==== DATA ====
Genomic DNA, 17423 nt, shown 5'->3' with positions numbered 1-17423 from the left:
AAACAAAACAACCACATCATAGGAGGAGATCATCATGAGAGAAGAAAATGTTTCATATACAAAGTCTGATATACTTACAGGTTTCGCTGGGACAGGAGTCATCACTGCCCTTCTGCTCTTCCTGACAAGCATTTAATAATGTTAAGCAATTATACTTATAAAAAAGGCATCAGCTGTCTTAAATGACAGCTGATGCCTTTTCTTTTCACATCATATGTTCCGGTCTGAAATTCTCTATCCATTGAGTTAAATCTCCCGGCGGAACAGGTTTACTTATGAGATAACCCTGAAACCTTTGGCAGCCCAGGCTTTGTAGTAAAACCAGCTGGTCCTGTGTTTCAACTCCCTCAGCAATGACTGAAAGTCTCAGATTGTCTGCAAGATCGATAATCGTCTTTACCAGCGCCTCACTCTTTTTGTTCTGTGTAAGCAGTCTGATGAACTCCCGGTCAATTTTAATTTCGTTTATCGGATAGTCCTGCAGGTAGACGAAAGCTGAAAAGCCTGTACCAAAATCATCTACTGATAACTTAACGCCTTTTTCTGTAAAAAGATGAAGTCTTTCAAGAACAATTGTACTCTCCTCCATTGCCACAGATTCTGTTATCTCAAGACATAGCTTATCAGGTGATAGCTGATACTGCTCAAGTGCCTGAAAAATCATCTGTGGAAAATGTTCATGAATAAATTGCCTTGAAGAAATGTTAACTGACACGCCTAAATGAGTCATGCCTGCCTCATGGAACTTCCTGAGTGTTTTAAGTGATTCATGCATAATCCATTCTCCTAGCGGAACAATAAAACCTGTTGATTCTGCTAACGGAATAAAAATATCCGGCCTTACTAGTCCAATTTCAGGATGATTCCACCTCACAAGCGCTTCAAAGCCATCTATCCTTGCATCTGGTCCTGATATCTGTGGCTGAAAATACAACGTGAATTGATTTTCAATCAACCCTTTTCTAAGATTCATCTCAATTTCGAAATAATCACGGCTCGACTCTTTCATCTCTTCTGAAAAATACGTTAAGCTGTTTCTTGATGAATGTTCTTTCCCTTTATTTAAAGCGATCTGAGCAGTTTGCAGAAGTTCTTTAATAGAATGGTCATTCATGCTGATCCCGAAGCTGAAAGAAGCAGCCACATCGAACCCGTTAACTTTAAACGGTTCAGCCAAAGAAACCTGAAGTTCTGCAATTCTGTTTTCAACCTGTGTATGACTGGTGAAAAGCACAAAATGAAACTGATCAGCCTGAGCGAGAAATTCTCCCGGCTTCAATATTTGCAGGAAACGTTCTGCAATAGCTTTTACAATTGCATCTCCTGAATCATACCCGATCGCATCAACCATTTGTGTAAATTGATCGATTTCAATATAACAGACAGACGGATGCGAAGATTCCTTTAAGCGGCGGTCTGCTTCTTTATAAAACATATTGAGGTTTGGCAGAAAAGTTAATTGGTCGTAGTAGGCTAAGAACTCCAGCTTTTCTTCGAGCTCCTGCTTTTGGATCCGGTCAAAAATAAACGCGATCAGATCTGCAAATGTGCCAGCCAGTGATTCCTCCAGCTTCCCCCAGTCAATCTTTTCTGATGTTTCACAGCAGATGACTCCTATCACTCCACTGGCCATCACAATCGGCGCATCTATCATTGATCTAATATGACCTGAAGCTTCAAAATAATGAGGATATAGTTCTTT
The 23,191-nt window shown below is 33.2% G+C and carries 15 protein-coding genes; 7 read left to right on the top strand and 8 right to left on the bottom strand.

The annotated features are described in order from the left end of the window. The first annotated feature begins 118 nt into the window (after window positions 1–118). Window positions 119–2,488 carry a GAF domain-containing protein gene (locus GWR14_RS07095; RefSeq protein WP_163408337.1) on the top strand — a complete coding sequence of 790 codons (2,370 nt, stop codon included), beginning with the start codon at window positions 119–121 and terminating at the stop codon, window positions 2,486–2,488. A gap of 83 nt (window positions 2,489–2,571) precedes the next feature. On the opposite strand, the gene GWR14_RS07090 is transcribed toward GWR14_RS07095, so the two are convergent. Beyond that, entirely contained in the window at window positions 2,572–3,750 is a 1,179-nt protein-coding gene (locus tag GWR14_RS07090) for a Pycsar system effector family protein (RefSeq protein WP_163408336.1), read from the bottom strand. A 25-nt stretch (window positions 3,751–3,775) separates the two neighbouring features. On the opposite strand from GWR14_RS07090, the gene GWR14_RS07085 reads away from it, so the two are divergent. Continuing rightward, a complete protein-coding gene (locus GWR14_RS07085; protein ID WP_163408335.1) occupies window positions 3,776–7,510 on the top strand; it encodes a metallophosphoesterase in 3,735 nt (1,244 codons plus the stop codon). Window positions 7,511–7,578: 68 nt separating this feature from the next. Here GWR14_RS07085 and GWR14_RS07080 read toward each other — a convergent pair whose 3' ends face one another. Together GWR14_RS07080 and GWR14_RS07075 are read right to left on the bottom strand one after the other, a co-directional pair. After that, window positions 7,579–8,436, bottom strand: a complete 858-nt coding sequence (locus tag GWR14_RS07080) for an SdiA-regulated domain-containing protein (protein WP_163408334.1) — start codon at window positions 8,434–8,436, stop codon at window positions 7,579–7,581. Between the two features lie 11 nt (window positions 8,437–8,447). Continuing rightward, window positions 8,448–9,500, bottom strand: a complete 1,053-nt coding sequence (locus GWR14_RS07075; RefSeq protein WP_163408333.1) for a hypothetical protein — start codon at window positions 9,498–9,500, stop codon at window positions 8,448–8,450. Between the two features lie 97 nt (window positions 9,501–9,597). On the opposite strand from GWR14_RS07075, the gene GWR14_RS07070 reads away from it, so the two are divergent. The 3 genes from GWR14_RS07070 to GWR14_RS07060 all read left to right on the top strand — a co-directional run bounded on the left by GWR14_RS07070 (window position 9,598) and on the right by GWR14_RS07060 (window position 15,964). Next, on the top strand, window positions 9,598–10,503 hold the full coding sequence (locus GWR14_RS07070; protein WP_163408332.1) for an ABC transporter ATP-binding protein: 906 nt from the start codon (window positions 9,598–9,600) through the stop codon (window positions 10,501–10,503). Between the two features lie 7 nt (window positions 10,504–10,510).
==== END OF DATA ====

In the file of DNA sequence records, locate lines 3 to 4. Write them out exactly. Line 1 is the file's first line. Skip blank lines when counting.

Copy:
The 23,191-nt window shown below is 33.2% G+C and carries 15 protein-coding genes; 7 read left to right on the top strand and 8 right to left on the bottom strand.

The annotated features are described in order from the left end of the window. The first annotated feature begins 118 nt into the window (after window positions 1–118). Window positions 119–2,488 carry a GAF domain-containing protein gene (locus GWR14_RS07095; RefSeq protein WP_163408337.1) on the top strand — a complete coding sequence of 790 codons (2,370 nt, stop codon included), beginning with the start codon at window positions 119–121 and terminating at the stop codon, window positions 2,486–2,488. A gap of 83 nt (window positions 2,489–2,571) precedes the next feature. On the opposite strand, the gene GWR14_RS07090 is transcribed toward GWR14_RS07095, so the two are convergent. Beyond that, entirely contained in the window at window positions 2,572–3,750 is a 1,179-nt protein-coding gene (locus tag GWR14_RS07090) for a Pycsar system effector family protein (RefSeq protein WP_163408336.1), read from the bottom strand. A 25-nt stretch (window positions 3,751–3,775) separates the two neighbouring features. On the opposite strand from GWR14_RS07090, the gene GWR14_RS07085 reads away from it, so the two are divergent. Continuing rightward, a complete protein-coding gene (locus GWR14_RS07085; protein ID WP_163408335.1) occupies window positions 3,776–7,510 on the top strand; it encodes a metallophosphoesterase in 3,735 nt (1,244 codons plus the stop codon). Window positions 7,511–7,578: 68 nt separating this feature from the next. Here GWR14_RS07085 and GWR14_RS07080 read toward each other — a convergent pair whose 3' ends face one another. Together GWR14_RS07080 and GWR14_RS07075 are read right to left on the bottom strand one after the other, a co-directional pair. After that, window positions 7,579–8,436, bottom strand: a complete 858-nt coding sequence (locus tag GWR14_RS07080) for an SdiA-regulated domain-containing protein (protein WP_163408334.1) — start codon at window positions 8,434–8,436, stop codon at window positions 7,579–7,581. Between the two features lie 11 nt (window positions 8,437–8,447). Continuing rightward, window positions 8,448–9,500, bottom strand: a complete 1,053-nt coding sequence (locus GWR14_RS07075; RefSeq protein WP_163408333.1) for a hypothetical protein — start codon at window positions 9,498–9,500, stop codon at window positions 8,448–8,450. Between the two features lie 97 nt (window positions 9,501–9,597). On the opposite strand from GWR14_RS07075, the gene GWR14_RS07070 reads away from it, so the two are divergent. The 3 genes from GWR14_RS07070 to GWR14_RS07060 all read left to right on the top strand — a co-directional run bounded on the left by GWR14_RS07070 (window position 9,598) and on the right by GWR14_RS07060 (window position 15,964). Next, on the top strand, window positions 9,598–10,503 hold the full coding sequence (locus GWR14_RS07070; protein WP_163408332.1) for an ABC transporter ATP-binding protein: 906 nt from the start codon (window positions 9,598–9,600) through the stop codon (window positions 10,501–10,503). Between the two features lie 7 nt (window positions 10,504–10,510).